In 2011, a US study showed a link between rotenone use and Parkinson’s in farm workers. Read more about the US based study of rotenone in farm workers.

In the UK, the sale of rotenone insecticides was banned in 2009.


These include chemicals like DDT and β-HCH which were widely used up until the 1960s and 1970s when their dangers to both the environment and humans became apparent. Most are now banned in the UK and in many countries. A US-based study in 2017 estimates that those who were using organochlorines or pesticides more generally within their job for over 10 years doubled their risk of developing Parkinson’s. Read the full scientific paper detailing the US study into occupational use of pesticides.

Agent Orange

Agent Orange is a cocktail of 2 main herbicides, 2,4-D and 2,4,5-T. The cocktail was used in high concentrations as a chemical weapon to destroy crops, most famously in the Vietnam War. The chemical had devastating health effects on millions of Vietnamese people. Studies of US veterans who were exposed show an increased risk of various health conditions including many cancers and potentially Parkinson’s. The 2 herbicides that made up Agent Orange are now either widely banned or strictly regulated.

Currently, the research evidence suggests that exposure to pesticides may increase the risk of Parkinson’s, but is not strong enough to demonstrate a causal link. In other words, it may be a factor in the development of the condition for some people. But it is not as clear-cut as, for instance, the link between smoking and lung cancer.

Should pesticides be banned to prevent Parkinson’s?

Parkinson’s was first recognised and described by James Parkinson in 1817, around 100 years before many of these pesticides were developed.

Although pesticides were widely used initially, their use rapidly declined, with some being banned, and there is no clear correlation between this period of high usage and a rise in the incidence of Parkinson’s.

Many of the pesticides that have been linked with Parkinson’s so far are already either banned or strictly regulated in the UK and Europe. These decisions are based on the impacts these chemicals have on both the environment and on the health and safety of those exposed to them which often goes far beyond their potential relationship with Parkinson’s.

Should I worry about pesticides in the food I eat or use in my garden?

There is no evidence to suggest that very low-level exposure to pesticides increases the risk of Parkinson’s. So there’s no need to worry about using weed killer occasionally in your back garden or about eating non-organic food. Although it’s probably a good idea to wear gloves when handling garden chemicals and washing fruit and veg before you eat it!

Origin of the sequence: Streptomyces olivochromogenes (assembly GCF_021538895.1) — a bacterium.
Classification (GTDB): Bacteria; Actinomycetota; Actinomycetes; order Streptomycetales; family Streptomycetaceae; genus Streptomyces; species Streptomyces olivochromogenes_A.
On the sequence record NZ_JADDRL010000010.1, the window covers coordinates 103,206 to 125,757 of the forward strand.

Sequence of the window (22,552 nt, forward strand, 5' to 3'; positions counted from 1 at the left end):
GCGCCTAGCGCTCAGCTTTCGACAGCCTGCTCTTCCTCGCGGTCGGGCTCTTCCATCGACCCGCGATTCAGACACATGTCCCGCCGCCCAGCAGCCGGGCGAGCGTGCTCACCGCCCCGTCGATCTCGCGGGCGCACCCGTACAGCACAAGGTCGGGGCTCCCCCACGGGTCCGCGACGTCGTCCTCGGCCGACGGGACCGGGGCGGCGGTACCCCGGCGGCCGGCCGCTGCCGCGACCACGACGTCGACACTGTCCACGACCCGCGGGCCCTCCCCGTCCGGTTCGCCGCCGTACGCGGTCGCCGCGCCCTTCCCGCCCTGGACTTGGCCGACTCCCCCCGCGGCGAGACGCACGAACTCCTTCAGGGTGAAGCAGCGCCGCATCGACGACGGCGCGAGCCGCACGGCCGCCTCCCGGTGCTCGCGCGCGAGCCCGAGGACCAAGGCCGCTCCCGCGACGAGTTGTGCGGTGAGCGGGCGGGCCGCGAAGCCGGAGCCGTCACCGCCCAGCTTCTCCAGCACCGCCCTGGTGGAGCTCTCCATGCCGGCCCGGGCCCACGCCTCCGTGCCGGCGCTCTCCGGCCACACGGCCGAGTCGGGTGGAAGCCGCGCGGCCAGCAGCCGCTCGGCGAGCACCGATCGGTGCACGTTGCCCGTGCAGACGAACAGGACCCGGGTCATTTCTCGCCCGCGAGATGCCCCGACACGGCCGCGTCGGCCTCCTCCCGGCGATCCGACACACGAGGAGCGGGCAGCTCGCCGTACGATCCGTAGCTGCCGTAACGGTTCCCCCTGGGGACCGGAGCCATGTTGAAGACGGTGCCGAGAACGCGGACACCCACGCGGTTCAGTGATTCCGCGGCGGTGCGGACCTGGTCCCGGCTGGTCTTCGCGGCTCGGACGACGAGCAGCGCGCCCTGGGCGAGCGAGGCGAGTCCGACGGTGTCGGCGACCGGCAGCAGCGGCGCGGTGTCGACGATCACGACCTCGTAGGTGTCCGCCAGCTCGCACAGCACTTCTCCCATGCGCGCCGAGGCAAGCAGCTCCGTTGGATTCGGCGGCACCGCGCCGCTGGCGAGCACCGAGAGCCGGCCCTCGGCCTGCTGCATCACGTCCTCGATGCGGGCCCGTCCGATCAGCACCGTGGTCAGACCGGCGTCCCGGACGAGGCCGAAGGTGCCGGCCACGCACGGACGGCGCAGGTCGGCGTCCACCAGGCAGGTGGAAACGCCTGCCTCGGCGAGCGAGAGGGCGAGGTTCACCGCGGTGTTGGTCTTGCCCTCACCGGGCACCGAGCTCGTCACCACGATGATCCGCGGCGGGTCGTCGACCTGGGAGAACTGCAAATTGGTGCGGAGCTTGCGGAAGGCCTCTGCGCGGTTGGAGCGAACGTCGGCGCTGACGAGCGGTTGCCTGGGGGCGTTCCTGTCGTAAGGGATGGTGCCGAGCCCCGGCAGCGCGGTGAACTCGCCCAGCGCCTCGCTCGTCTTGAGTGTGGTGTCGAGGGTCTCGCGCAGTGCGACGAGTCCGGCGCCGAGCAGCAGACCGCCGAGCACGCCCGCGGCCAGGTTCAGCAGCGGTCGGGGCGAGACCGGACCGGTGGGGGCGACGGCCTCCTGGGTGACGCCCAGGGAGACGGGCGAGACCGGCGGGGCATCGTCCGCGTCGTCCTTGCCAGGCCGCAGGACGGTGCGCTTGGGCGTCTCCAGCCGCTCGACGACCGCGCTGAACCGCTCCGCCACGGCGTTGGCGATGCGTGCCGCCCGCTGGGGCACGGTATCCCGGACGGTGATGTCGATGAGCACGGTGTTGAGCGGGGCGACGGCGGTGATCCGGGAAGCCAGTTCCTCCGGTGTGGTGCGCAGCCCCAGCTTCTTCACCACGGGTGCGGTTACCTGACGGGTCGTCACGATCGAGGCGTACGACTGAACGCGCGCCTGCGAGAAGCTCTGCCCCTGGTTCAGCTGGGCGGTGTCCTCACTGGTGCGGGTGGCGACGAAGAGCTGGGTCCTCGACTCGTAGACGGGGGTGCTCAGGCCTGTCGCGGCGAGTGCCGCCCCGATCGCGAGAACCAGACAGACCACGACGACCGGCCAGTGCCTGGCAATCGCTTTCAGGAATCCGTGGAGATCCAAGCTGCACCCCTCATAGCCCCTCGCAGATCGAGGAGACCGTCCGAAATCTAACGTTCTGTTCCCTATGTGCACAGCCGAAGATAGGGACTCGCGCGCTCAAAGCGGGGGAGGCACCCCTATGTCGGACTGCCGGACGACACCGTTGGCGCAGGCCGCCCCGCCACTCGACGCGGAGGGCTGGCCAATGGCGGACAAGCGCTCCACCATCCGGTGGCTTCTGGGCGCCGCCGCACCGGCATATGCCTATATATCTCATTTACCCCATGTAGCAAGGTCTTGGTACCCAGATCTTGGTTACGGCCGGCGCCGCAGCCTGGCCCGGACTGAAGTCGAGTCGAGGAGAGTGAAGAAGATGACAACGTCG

The problem with research into pesticides and Parkinson’s

Research studies looking at environmental risk factors are notoriously tricky. For instance, people who have Parkinson’s and people without may be asked about their exposure to various chemicals earlier in their lives. Our memories are unreliable and easily biased. People with health problems may be more likely to recall and report factors that they believe may have played a part in the development of their condition.

Another problem in studies of this type is how you define exposure. Many studies approach this differently, which makes it difficult to compare between studies. Is it how much contact with the chemical counts? If so, does living in a rural area near fields where pesticides were used count as exposure? Or does exposure mean that you need to have been working directly with the pesticides? And how long does this contact need to continue for it to be a risk?

What’s next for research into pesticides and Parkinson’s

There are always going to be limitations to this type of research due to the points we have already covered and the complexity of Parkinson’s as a condition.

However, the more research there is in this area, the more comprehensive the evidence will be. With more research evidence, we’ll be able to build a clearer picture of the risks of pesticides and Parkinson’s.

Interested in reading similar articles?

Sign up to our Research Support Network to receive regular emails with research updates and opportunities to get involved.